Getting more young people vaccinated will slow the transmission of COVID-19 in Australia, with new modelling showing it should now be the key focus of the rollout to stop outbreaks.
The Doherty Institute modelling, released on Tuesday by Prime Minister Scott Morrison, says that young people are peak transmitters of COVID-19 because they tend to come into contact with more people compared to older groups, and a “reorientation” of the vaccine rollout is necessary.
In the Doherty Institute’s report, it says that “vaccine uptake by young adults (aged 16 and over) will strongly influence the impact of vaccination on overall transmission”.
Professor Jodie McVernon from the Doherty Institute participated in a press conference with Scott Morrison on Tuesday, and said while older people are more likely to suffer sever outcomes from COVID-19, vaccinating more young people can help stop it spreading to older populations.
Young people are more mobile and more likely to do be doing “essential” work, while older people tend to come into contact with fewer people.
“So this is showing why at this point a strategic shift to targeting transmission and stopping these people getting exposed in the first place, can substantially improve outcomes,” Professor McVernon said.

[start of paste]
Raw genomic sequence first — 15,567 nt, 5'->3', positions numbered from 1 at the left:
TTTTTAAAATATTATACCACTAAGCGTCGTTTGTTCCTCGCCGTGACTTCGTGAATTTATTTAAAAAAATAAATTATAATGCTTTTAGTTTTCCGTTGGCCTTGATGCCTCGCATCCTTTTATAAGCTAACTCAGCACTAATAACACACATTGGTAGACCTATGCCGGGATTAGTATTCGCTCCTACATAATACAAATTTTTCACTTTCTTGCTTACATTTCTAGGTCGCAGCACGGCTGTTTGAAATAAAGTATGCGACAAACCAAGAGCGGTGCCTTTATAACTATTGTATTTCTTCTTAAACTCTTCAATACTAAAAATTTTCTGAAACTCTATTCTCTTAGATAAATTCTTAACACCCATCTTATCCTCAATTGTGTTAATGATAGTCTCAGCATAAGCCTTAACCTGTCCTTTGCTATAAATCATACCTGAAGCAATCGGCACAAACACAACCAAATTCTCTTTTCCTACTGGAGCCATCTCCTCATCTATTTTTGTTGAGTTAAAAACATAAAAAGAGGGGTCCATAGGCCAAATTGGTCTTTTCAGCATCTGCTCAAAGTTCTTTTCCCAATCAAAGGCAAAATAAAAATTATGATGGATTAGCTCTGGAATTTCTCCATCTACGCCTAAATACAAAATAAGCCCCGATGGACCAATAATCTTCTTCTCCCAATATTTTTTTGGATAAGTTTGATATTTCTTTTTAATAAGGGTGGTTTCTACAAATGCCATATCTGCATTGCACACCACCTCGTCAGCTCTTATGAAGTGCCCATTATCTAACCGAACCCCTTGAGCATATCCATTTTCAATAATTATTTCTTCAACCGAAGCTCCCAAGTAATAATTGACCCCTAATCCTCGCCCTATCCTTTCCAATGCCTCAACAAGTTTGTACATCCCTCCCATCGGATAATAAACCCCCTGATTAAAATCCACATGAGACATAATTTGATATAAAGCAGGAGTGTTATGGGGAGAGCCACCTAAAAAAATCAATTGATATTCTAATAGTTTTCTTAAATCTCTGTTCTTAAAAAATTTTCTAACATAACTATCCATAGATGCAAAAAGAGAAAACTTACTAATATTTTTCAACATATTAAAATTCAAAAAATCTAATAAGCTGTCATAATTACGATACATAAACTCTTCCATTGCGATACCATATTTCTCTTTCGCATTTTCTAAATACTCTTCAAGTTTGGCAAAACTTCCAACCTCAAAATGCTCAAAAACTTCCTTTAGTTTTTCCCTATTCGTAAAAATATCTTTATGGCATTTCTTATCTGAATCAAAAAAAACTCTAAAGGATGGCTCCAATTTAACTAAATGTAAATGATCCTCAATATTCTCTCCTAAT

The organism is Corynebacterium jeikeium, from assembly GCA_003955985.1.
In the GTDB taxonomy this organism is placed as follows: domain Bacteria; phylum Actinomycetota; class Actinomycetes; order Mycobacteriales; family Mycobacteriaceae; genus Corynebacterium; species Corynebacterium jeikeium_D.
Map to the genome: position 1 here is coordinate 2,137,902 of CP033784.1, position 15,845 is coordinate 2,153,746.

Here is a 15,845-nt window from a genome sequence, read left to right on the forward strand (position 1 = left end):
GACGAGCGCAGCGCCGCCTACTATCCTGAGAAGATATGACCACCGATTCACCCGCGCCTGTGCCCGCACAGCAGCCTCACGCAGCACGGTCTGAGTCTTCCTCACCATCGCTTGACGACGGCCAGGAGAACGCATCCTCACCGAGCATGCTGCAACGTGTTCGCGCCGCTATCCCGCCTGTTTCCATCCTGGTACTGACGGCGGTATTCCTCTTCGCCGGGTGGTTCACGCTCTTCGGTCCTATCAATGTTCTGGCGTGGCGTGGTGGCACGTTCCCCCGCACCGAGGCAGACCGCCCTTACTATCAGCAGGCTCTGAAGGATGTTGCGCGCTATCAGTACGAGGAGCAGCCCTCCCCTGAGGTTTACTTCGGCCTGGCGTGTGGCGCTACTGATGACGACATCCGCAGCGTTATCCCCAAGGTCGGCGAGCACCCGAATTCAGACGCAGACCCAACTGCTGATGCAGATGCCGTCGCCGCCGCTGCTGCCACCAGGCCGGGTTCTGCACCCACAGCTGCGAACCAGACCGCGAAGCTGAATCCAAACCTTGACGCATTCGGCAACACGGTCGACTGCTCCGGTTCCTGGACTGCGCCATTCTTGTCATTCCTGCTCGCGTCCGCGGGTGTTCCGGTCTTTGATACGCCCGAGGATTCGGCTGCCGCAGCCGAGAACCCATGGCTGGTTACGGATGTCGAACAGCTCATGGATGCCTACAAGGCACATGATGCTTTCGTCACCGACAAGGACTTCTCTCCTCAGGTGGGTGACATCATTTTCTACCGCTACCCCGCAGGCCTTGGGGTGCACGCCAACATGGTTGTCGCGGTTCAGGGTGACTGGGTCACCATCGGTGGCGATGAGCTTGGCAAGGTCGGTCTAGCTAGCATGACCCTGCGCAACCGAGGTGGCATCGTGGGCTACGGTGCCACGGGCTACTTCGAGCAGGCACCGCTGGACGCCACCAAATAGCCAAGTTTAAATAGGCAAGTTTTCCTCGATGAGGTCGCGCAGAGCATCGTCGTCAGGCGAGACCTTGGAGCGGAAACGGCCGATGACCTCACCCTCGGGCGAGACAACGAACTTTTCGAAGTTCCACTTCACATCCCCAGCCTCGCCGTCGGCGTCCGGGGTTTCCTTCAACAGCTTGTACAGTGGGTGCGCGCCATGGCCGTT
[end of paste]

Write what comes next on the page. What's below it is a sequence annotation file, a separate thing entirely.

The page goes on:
Professor McVernon said access to vaccination should be opened to the 30-39 age group from early September, and the 16-29 age group from early October. This will target the key transmitting groups in Australia. She said the “peak spreaders” of COVID-19 are those aged 20-29.
The Doherty Institute’s report has underpinned national cabinet’s planned pathway out of the pandemic, which includes a 70 per cent vaccination target for the next phase of the response. According to the government, once Australia gets to 80 per cent, lockdowns will no longer be necessary and international travel will become more accessible.
Today, the federal government rejected Labor’s suggestion to offer $300 payments to those who got themselves fully vaccinated by December. Finance Minister Simon Birmingham said a cash incentive would be “insulting” to Australians who are already planning to be vaccinated by then.